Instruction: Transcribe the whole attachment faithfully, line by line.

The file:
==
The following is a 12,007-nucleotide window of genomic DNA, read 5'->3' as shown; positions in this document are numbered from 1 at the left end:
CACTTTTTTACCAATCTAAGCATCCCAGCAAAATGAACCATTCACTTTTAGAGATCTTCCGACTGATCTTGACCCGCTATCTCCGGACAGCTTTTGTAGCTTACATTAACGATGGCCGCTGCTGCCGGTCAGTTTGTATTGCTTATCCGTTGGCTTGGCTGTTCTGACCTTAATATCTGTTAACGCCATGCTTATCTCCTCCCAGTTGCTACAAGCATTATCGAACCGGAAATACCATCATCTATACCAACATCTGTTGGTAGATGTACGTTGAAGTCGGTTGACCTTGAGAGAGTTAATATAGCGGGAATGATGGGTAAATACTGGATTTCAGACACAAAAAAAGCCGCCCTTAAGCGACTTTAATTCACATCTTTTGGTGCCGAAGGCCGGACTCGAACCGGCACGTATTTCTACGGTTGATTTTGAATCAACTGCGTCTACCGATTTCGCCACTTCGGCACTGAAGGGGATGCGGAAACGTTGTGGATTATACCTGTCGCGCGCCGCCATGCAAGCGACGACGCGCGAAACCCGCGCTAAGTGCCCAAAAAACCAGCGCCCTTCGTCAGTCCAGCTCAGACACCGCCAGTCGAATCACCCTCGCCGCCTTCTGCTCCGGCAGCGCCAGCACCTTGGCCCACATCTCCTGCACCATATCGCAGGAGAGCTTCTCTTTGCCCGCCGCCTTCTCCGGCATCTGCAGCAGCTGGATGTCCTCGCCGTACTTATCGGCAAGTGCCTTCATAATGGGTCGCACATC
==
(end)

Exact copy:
The following is a 12,007-nucleotide window of genomic DNA, read 5'->3' as shown; positions in this document are numbered from 1 at the left end:
CACTTTTTTACCAATCTAAGCATCCCAGCAAAATGAACCATTCACTTTTAGAGATCTTCCGACTGATCTTGACCCGCTATCTCCGGACAGCTTTTGTAGCTTACATTAACGATGGCCGCTGCTGCCGGTCAGTTTGTATTGCTTATCCGTTGGCTTGGCTGTTCTGACCTTAATATCTGTTAACGCCATGCTTATCTCCTCCCAGTTGCTACAAGCATTATCGAACCGGAAATACCATCATCTATACCAACATCTGTTGGTAGATGTACGTTGAAGTCGGTTGACCTTGAGAGAGTTAATATAGCGGGAATGATGGGTAAATACTGGATTTCAGACACAAAAAAAGCCGCCCTTAAGCGACTTTAATTCACATCTTTTGGTGCCGAAGGCCGGACTCGAACCGGCACGTATTTCTACGGTTGATTTTGAATCAACTGCGTCTACCGATTTCGCCACTTCGGCACTGAAGGGGATGCGGAAACGTTGTGGATTATACCTGTCGCGCGCCGCCATGCAAGCGACGACGCGCGAAACCCGCGCTAAGTGCCCAAAAAACCAGCGCCCTTCGTCAGTCCAGCTCAGACACCGCCAGTCGAATCACCCTCGCCGCCTTCTGCTCCGGCAGCGCCAGCACCTTGGCCCACATCTCCTGCACCATATCGCAGGAGAGCTTCTCTTTGCCCGCCGCCTTCTCCGGCATCTGCAGCAGCTGGATGTCCTCGCCGTACTTATCGGCAAGTGCCTTCATAATGGGTCGCACATC